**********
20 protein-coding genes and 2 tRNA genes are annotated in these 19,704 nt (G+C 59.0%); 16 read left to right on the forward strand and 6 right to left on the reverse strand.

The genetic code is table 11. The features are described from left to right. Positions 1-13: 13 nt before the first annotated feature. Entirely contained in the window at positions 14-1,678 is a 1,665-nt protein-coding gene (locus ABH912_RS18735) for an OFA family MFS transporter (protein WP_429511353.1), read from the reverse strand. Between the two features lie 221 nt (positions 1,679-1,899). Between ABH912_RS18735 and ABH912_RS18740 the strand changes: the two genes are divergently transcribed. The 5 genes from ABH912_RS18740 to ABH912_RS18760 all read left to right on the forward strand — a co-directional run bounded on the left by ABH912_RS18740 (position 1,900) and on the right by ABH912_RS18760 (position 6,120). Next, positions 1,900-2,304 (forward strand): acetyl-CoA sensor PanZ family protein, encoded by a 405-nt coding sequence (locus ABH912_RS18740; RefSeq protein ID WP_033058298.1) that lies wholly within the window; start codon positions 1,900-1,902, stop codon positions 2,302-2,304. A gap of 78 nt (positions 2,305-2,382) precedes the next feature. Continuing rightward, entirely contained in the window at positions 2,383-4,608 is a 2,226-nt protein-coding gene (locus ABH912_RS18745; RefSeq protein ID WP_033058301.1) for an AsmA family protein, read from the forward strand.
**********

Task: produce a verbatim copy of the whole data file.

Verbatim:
20 protein-coding genes and 2 tRNA genes are annotated in these 19,704 nt (G+C 59.0%); 16 read left to right on the forward strand and 6 right to left on the reverse strand.

The genetic code is table 11. The features are described from left to right. Positions 1-13: 13 nt before the first annotated feature. Entirely contained in the window at positions 14-1,678 is a 1,665-nt protein-coding gene (locus ABH912_RS18735) for an OFA family MFS transporter (protein WP_429511353.1), read from the reverse strand. Between the two features lie 221 nt (positions 1,679-1,899). Between ABH912_RS18735 and ABH912_RS18740 the strand changes: the two genes are divergently transcribed. The 5 genes from ABH912_RS18740 to ABH912_RS18760 all read left to right on the forward strand — a co-directional run bounded on the left by ABH912_RS18740 (position 1,900) and on the right by ABH912_RS18760 (position 6,120). Next, positions 1,900-2,304 (forward strand): acetyl-CoA sensor PanZ family protein, encoded by a 405-nt coding sequence (locus ABH912_RS18740; RefSeq protein ID WP_033058298.1) that lies wholly within the window; start codon positions 1,900-1,902, stop codon positions 2,302-2,304. A gap of 78 nt (positions 2,305-2,382) precedes the next feature. Continuing rightward, entirely contained in the window at positions 2,383-4,608 is a 2,226-nt protein-coding gene (locus ABH912_RS18745; RefSeq protein ID WP_033058301.1) for an AsmA family protein, read from the forward strand.